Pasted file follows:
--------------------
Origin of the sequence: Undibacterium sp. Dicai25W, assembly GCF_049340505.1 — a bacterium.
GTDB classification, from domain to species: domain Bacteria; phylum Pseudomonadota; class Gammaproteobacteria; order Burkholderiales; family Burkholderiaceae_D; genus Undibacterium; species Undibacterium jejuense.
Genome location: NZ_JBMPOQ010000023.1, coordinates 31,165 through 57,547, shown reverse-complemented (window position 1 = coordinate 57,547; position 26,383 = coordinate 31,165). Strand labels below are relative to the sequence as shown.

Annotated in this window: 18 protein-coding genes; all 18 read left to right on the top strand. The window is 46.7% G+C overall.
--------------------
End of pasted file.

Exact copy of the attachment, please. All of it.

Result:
Origin of the sequence: Undibacterium sp. Dicai25W, assembly GCF_049340505.1 — a bacterium.
GTDB classification, from domain to species: domain Bacteria; phylum Pseudomonadota; class Gammaproteobacteria; order Burkholderiales; family Burkholderiaceae_D; genus Undibacterium; species Undibacterium jejuense.
Genome location: NZ_JBMPOQ010000023.1, coordinates 31,165 through 57,547, shown reverse-complemented (window position 1 = coordinate 57,547; position 26,383 = coordinate 31,165). Strand labels below are relative to the sequence as shown.

Annotated in this window: 18 protein-coding genes; all 18 read left to right on the top strand. The window is 46.7% G+C overall.